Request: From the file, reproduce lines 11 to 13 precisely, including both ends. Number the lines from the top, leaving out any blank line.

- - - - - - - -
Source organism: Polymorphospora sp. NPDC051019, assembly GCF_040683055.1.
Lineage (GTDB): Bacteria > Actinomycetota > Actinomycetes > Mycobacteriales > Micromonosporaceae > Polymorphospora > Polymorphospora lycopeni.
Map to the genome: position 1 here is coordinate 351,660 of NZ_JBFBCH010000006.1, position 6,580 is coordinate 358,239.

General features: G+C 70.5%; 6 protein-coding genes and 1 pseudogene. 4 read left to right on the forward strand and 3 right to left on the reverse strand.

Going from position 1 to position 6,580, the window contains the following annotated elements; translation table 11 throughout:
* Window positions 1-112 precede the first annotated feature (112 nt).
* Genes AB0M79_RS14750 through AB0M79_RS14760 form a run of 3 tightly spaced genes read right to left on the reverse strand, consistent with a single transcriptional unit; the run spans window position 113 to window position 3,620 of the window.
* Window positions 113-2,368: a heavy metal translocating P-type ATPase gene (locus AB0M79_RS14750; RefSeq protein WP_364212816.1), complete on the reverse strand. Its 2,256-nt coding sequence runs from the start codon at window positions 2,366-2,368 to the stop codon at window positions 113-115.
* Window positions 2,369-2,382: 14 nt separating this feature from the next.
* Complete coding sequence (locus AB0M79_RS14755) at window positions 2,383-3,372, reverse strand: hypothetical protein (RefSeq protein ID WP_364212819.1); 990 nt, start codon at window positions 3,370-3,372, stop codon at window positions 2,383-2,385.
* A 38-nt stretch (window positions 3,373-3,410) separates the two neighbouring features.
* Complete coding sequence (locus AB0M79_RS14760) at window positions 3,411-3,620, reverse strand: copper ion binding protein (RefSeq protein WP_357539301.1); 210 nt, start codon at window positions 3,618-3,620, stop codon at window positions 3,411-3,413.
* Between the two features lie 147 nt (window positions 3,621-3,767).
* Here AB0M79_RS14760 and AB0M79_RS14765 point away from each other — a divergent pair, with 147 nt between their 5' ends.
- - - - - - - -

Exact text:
* A 38-nt stretch (window positions 3,373-3,410) separates the two neighbouring features.
* Complete coding sequence (locus AB0M79_RS14760) at window positions 3,411-3,620, reverse strand: copper ion binding protein (RefSeq protein WP_357539301.1); 210 nt, start codon at window positions 3,618-3,620, stop codon at window positions 3,411-3,413.
* Between the two features lie 147 nt (window positions 3,621-3,767).